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Family Farms Need our Help

The dramatic growth of corporate farming has made it increasingly challenging for family farmers in the United States to remain in business. Put simply, here’s why family farms are important:
  • They produce high quality, healthy food
  • Crucial to the economic vitality of their regions and the nation
  • They work to preserve natural resources, including the soil, air, water and biodiversity
  • The Senior Liaison Officer, Food and Agriculture Organization of the United Nations, talks about family farming to eradicate hunger

See this great video about the importance of family farmers:

“Don’t settle for average food and average flavour. Settle only for the absolute best. By devoting yourself to trying to at least to feed your family organically or off small farmer grown foods, you're going to do that.” - Dave Matthews, Board Director, Farm Aid

The Fight for the Family Farmer The road has been long and windy for farmers across the United States since the economic crisis of the mid-1980s hit. More severe than any since the Great Depression, it rippled into many other areas including agriculture. Farm product prices declined, land values plummeted, interest rates rose and production costs skyrocketed. Farmers were left in financial ruin, suffering and struggling to fight for their lives. Many didn’t make it. Tens of thousands of family farmers were run off their land.

Here is a fantastic video about how the farm crisis changed rural America:

Farmers that did emerge on the other side faced a new threat: factory farms. Closely linked to sizeable powerful corporations, factory farms were in great need of copious amounts of inexpensive grain to feed livestock. Congress responded and began removing price supports to farmers, which forced commodity prices down and further intensified farmers’ debt. Price supports were replaced with low-priced, subsidized grain, fuelling factory farms to grow in size and numbers and pose a greater threat to family farms. Hope for FarmersFamily Farmers Today, Americans have a better understanding of how the industrial system of agriculture is negatively impacting the environment and that manufacturing foods of questionable quality give rise to major threats to public health. An increasing number of Americans are choosing organically farmed, local produce that is humanely raised, encouraging the Good Food Movement to thrive and continues to give hope to farmers. Did you know? According to farmland-mapping research published by the University of California in June 2015, up to 90 per cent of Americans could be fed entirely by food sourced within 100 miles of their homes. Farm Aid We’d like to draw attention to one organization that recognized the surge in factory farms and its threat to all Americans who respect healthy food and a clean environment. We’re talking about Farm Aid, an organization dedicated to helping family farmers grow and become more successful, and to ultimately preserve the collect quality of life. To support farms across the country, Farm Aid initiated funding efforts to prevent the expansion of factory farms. It kicked off the Family Farms and the Environment (CFFE) campaign. In 1985 Farm Aid hosted its first concert that united 50 artists and 78,000 fans to raise money for farmers and raise awareness of the struggles of American farmers. It raised more than $5 million.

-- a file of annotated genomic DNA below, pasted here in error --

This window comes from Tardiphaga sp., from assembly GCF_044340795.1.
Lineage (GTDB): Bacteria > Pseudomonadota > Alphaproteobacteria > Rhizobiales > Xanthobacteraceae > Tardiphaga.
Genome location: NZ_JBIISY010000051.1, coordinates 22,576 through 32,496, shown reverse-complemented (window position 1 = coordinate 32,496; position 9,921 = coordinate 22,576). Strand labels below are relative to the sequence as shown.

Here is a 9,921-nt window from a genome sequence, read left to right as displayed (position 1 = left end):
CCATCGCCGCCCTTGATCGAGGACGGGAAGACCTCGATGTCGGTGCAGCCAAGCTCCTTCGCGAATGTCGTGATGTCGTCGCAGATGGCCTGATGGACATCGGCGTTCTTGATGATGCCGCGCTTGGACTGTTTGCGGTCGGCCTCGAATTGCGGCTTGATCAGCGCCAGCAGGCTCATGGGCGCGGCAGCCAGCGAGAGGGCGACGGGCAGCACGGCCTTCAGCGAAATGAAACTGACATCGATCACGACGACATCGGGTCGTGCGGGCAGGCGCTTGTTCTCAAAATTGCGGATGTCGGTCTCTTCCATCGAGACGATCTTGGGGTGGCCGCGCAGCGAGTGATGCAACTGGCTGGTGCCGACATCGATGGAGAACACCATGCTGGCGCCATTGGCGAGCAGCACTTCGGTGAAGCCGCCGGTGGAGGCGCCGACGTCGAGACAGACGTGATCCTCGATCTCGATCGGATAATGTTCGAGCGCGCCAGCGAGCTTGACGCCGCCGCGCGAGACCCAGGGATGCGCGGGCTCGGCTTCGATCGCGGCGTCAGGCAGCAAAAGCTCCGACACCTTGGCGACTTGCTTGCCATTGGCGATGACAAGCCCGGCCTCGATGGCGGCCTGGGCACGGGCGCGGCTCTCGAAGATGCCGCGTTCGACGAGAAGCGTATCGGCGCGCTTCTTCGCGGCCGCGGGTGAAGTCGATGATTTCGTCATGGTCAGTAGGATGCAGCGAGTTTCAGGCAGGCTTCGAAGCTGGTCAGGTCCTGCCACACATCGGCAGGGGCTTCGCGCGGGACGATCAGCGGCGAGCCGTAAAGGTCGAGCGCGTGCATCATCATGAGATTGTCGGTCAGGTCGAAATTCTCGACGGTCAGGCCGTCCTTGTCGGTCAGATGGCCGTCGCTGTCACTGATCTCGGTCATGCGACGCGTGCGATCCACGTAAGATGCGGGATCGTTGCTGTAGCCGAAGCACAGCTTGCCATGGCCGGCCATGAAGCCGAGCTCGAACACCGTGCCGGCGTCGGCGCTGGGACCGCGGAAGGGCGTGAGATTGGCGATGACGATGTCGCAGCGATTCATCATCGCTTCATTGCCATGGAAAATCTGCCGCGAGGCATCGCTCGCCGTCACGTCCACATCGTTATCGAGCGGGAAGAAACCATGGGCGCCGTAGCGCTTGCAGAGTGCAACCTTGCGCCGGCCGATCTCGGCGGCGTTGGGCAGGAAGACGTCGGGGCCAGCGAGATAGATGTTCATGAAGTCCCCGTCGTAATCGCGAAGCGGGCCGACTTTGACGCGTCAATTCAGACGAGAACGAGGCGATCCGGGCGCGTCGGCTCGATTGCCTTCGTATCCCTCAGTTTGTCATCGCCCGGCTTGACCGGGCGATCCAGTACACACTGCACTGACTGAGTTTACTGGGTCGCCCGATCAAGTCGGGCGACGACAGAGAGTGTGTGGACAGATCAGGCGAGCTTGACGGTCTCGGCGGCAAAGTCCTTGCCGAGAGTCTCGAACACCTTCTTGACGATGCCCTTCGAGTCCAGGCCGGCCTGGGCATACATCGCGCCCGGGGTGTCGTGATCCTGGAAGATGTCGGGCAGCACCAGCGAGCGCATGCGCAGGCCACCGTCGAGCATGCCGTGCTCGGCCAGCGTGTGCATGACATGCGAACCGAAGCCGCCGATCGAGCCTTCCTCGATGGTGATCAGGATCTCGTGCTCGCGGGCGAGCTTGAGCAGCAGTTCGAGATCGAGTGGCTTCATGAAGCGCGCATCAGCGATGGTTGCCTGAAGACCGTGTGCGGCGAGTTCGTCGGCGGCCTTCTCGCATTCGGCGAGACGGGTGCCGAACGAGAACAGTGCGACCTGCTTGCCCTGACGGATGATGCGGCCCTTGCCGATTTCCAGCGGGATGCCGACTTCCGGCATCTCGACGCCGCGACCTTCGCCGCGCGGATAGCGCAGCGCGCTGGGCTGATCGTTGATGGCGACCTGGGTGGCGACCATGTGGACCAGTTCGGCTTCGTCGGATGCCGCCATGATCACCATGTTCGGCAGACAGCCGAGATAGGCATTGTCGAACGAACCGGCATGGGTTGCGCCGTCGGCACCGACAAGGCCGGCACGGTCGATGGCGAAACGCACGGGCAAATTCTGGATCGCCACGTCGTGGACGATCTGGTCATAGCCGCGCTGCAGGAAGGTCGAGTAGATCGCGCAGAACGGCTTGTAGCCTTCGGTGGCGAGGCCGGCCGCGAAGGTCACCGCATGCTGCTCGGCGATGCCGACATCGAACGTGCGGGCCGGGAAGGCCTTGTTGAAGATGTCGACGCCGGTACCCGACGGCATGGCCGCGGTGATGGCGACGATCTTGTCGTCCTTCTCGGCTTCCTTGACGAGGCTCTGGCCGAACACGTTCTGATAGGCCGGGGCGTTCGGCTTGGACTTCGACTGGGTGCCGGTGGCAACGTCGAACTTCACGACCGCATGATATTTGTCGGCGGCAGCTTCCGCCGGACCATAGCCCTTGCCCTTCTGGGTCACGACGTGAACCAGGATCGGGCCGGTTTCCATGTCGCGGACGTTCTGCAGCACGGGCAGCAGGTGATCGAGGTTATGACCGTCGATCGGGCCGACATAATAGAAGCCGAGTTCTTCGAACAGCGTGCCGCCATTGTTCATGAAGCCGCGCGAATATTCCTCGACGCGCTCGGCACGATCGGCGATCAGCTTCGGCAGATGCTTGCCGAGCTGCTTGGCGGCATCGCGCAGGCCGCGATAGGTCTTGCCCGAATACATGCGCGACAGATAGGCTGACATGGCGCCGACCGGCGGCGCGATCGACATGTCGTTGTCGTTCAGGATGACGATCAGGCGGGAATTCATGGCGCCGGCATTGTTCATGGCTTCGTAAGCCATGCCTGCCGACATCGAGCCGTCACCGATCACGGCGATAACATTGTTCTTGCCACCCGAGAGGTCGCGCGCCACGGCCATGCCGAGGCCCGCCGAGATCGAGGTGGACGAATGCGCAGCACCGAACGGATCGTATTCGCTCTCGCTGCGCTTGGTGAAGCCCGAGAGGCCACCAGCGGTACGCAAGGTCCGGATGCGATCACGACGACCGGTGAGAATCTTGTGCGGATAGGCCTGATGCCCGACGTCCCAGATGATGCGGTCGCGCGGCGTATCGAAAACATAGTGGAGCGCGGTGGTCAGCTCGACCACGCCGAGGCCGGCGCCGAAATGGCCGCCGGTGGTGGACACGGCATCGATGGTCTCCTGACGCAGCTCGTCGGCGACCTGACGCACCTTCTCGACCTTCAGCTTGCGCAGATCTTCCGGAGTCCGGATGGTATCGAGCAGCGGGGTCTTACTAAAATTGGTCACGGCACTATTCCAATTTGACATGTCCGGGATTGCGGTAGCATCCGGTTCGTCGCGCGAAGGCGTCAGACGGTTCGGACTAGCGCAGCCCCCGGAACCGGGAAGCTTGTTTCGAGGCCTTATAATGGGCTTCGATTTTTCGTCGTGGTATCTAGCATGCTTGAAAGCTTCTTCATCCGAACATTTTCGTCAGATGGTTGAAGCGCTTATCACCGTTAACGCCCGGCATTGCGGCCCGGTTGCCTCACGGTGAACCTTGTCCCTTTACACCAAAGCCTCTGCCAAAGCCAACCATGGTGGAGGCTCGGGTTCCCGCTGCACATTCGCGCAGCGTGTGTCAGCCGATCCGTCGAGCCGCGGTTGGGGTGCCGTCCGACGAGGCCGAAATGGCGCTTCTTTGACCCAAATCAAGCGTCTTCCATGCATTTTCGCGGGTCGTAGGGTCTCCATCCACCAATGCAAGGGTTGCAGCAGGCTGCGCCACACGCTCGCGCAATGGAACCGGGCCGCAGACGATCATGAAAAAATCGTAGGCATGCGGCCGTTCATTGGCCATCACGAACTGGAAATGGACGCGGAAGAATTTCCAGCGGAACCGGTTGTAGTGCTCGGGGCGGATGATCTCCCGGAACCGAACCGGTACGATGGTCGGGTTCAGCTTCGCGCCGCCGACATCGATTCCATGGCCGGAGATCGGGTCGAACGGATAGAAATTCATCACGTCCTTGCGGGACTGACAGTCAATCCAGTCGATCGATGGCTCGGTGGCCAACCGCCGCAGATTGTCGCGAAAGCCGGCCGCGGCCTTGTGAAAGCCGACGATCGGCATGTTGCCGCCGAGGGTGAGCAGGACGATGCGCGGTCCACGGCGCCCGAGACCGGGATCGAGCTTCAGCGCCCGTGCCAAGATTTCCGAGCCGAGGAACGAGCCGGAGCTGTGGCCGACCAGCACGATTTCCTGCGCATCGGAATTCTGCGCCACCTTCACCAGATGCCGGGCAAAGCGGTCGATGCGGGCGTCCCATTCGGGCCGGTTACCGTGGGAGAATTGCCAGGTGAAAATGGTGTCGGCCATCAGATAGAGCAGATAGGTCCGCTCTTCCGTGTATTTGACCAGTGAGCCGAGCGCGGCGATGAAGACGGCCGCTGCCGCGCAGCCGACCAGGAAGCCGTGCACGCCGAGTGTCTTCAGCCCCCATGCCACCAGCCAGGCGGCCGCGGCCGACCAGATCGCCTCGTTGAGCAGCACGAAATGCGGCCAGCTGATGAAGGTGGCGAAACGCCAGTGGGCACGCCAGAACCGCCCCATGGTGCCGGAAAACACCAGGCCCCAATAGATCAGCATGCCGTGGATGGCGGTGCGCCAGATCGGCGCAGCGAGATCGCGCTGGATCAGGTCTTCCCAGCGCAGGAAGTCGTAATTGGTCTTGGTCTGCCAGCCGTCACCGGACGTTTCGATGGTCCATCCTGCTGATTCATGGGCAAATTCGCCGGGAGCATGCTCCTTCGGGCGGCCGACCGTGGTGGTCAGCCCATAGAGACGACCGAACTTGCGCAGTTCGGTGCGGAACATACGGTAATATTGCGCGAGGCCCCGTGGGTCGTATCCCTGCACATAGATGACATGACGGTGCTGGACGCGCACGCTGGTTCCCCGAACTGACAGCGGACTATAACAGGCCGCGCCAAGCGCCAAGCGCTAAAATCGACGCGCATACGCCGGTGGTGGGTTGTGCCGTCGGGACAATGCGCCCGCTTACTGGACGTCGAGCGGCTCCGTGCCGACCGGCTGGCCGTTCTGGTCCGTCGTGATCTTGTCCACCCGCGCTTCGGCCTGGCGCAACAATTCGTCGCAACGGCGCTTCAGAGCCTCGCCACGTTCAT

“Now is the time for our country to recognize and call on family farmers’ ingenuity, strength and value to our past and our future. We can have strong local economies, green energy, a clean environment, healthy citizens and good food – all of these start with family farmers.” – Willie Nelson, Farm Aid President

Support Family Farms There is a great need for us to support research into better sustainable growing methods to continue to fight for ethical and organic standards of food production. Zebra Organics, like many organic food curators, is a supporter of the Good Food Movement and the vision for a new American agriculture industry. That is, one that supports growing local and regional economies and making healthy, nutritional food from family farms more accessible.

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